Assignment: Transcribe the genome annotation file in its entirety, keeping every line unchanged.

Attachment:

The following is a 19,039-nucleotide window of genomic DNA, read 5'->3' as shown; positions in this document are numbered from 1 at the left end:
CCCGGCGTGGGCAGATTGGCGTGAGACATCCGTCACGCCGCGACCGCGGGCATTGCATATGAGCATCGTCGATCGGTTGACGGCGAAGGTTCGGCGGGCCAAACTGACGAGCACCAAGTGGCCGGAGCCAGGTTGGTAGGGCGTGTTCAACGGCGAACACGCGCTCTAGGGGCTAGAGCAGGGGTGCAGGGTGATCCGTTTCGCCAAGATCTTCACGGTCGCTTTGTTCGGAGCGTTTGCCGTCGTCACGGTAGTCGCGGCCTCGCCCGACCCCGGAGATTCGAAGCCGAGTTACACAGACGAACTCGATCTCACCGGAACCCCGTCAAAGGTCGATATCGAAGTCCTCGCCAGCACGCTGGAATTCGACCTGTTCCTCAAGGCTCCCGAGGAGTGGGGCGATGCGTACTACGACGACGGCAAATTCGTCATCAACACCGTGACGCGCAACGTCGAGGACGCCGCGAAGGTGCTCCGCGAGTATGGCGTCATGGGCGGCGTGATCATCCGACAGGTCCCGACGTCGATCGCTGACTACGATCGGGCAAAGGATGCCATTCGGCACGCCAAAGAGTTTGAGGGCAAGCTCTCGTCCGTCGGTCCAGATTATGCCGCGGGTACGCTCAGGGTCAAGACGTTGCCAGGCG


The following is a 19,039-nucleotide window of genomic DNA, read 5'->3' as shown; positions in this document are numbered from 1 at the left end:
CCCGGCGTGGGCAGATTGGCGTGAGACATCCGTCACGCCGCGACCGCGGGCATTGCATATGAGCATCGTCGATCGGTTGACGGCGAAGGTTCGGCGGGCCAAACTGACGAGCACCAAGTGGCCGGAGCCAGGTTGGTAGGGCGTGTTCAACGGCGAACACGCGCTCTAGGGGCTAGAGCAGGGGTGCAGGGTGATCCGTTTCGCCAAGATCTTCACGGTCGCTTTGTTCGGAGCGTTTGCCGTCGTCACGGTAGTCGCGGCCTCGCCCGACCCCGGAGATTCGAAGCCGAGTTACACAGACGAACTCGATCTCACCGGAACCCCGTCAAAGGTCGATATCGAAGTCCTCGCCAGCACGCTGGAATTCGACCTGTTCCTCAAGGCTCCCGAGGAGTGGGGCGATGCGTACTACGACGACGGCAAATTCGTCATCAACACCGTGACGCGCAACGTCGAGGACGCCGCGAAGGTGCTCCGCGAGTATGGCGTCATGGGCGGCGTGATCATCCGACAGGTCCCGACGTCGATCGCTGACTACGATCGGGCAAAGGATGCCATTCGGCACGCCAAAGAGTTTGAGGGCAAGCTCTCGTCCGTCGGTCCAGATTATGCCGCGGGTACGCTCAGGGTCAAGACGTTGCCAGGCG